Health workforce

Health workforce migration and retention

The migration of health workers affects all countries in one way or another. In some cases, health workers leave their home countries looking for better working conditions and career opportunities abroad. In others, they leave rural areas for urban ones. The result: increasingly inequitable access to health care, within and between countries.

This is why WHO and its partners are developing solutions so countries can address the twin challenges of managing migration and improving the retention of health workers.

One key element is to establish a supportive working and living environment and opportunities for professional growth so that health workers are less likely to migrate. Another is to implement the 2010 Code of Practice on the International Recruitment of Health Personnel.

WHO programme on migration and retention

Managing health workforce migration - The Global Code of Practice

Health worker migration has been increasing worldwide, especially from lower income countries with already fragile health systems. To address this situation, the World Health Assembly requested the Director-General to develop a code of practice on the international recruitment of health personnel.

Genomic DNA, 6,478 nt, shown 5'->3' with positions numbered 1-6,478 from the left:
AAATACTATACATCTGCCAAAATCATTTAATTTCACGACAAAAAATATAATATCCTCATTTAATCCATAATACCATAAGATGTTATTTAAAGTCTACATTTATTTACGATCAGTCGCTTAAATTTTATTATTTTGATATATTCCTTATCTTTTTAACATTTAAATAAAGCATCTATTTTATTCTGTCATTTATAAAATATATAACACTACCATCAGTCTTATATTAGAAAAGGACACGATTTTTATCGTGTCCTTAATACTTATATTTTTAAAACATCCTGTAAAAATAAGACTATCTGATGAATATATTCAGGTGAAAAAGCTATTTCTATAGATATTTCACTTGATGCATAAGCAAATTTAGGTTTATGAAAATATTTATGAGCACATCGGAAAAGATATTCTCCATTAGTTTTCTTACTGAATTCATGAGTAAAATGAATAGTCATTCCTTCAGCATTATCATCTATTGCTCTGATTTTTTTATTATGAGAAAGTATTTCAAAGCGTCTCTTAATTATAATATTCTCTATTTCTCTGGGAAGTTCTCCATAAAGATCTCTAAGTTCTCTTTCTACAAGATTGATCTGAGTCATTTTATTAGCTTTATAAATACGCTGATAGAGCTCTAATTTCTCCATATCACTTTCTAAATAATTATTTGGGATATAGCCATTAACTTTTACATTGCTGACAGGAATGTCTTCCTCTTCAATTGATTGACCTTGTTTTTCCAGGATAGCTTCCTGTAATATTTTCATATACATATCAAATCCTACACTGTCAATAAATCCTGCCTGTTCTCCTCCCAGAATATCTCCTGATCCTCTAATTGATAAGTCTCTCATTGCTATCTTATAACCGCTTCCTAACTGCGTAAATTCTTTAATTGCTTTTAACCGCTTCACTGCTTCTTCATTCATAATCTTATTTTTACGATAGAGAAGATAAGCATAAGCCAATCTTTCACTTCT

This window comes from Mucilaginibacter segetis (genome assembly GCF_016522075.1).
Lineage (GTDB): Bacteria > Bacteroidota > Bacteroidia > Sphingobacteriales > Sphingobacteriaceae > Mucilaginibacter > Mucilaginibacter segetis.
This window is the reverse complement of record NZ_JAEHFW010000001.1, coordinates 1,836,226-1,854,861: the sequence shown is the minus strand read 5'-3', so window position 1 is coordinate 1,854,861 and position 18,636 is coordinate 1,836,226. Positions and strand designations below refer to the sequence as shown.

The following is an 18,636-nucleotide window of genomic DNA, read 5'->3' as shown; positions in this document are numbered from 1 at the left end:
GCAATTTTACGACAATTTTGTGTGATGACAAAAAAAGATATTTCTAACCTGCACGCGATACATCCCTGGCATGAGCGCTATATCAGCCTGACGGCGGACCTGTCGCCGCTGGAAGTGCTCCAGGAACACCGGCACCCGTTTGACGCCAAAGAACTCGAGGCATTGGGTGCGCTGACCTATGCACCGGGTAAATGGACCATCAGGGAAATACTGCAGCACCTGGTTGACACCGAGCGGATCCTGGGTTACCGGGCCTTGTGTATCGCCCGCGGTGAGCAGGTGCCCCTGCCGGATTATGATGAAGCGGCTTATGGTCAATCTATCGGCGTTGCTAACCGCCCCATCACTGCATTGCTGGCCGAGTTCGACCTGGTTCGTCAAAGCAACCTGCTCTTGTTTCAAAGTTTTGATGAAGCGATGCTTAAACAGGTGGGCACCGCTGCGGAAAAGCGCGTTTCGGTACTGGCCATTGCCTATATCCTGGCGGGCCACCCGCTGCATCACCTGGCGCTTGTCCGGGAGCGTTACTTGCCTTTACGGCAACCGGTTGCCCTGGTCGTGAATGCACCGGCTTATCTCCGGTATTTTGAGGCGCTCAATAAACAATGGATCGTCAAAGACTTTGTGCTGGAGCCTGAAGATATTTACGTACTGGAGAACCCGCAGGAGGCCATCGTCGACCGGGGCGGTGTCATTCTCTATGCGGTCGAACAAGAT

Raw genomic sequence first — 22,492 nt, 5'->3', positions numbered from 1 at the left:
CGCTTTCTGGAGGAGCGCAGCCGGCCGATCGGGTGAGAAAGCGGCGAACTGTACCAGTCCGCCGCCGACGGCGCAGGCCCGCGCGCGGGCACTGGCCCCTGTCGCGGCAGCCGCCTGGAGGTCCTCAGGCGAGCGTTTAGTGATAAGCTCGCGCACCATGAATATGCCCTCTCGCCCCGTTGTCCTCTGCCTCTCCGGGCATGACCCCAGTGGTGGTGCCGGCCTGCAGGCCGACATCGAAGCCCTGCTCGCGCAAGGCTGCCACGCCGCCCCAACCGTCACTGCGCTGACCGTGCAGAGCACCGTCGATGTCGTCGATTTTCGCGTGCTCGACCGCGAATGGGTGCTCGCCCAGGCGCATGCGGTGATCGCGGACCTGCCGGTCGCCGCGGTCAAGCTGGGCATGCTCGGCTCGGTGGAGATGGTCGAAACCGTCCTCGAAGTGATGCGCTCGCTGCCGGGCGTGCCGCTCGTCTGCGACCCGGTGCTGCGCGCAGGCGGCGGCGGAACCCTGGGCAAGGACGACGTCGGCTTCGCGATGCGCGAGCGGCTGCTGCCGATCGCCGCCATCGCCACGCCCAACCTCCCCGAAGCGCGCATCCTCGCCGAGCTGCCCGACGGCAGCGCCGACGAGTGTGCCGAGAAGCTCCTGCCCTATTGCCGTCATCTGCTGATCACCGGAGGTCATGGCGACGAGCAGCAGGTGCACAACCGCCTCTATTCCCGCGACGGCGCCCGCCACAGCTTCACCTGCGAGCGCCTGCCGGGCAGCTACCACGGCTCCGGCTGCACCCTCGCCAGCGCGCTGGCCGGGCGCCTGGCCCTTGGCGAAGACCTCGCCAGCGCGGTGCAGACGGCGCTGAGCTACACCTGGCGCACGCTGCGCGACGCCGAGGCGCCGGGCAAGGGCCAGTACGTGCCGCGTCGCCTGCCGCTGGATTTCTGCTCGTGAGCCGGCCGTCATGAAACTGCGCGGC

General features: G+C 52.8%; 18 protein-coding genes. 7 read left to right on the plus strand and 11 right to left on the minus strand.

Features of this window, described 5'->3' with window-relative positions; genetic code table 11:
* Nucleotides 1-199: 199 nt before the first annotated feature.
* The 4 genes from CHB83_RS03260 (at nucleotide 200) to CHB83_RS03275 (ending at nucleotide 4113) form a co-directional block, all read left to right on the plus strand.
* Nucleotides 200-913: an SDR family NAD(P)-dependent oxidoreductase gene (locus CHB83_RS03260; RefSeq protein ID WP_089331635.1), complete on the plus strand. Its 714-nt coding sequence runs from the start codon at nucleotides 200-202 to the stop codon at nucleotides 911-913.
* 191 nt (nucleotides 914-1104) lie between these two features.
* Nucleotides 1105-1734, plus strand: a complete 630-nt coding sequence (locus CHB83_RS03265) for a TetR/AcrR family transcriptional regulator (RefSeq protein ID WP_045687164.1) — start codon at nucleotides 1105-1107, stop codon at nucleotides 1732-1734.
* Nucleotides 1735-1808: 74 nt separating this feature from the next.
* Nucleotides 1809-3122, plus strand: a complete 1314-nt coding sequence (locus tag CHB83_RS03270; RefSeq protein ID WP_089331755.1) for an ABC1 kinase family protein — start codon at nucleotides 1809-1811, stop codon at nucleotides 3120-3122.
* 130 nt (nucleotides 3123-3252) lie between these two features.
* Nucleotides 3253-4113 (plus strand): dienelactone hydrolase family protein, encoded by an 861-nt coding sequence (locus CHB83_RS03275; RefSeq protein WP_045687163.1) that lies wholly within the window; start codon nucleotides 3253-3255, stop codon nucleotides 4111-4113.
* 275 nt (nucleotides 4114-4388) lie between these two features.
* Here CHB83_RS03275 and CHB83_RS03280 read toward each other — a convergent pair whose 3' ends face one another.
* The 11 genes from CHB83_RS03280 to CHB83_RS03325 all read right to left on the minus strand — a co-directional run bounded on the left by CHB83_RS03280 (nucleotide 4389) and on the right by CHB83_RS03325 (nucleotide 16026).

Increasing access to health workers in remote and rural areas through improved retention

In response to World Health Assembly resolutions and the Kampala Declaration, WHO has launched a programme of work to improve health worker retention in underserved areas. One of the key aspects of this programme is to develop a set of recommendations on increasing access to health workers in rural and remote areas through improved retention.